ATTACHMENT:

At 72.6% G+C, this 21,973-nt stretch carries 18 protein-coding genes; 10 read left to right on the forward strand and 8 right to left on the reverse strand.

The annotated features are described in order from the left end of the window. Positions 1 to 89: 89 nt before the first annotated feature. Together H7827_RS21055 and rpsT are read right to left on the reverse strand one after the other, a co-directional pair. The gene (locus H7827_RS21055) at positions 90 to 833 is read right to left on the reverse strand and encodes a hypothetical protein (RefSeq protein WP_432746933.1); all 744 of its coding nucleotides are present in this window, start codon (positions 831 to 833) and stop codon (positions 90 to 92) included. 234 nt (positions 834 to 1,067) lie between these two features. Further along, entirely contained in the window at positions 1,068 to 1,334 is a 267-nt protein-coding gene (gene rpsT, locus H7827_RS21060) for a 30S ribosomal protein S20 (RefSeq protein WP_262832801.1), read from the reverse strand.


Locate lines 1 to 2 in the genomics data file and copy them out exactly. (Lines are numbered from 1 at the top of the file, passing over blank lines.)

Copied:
At 72.6% G+C, this 21,973-nt stretch carries 18 protein-coding genes; 10 read left to right on the forward strand and 8 right to left on the reverse strand.

The annotated features are described in order from the left end of the window. Positions 1 to 89: 89 nt before the first annotated feature. Together H7827_RS21055 and rpsT are read right to left on the reverse strand one after the other, a co-directional pair. The gene (locus H7827_RS21055) at positions 90 to 833 is read right to left on the reverse strand and encodes a hypothetical protein (RefSeq protein WP_432746933.1); all 744 of its coding nucleotides are present in this window, start codon (positions 831 to 833) and stop codon (positions 90 to 92) included. 234 nt (positions 834 to 1,067) lie between these two features. Further along, entirely contained in the window at positions 1,068 to 1,334 is a 267-nt protein-coding gene (gene rpsT, locus H7827_RS21060) for a 30S ribosomal protein S20 (RefSeq protein WP_262832801.1), read from the reverse strand.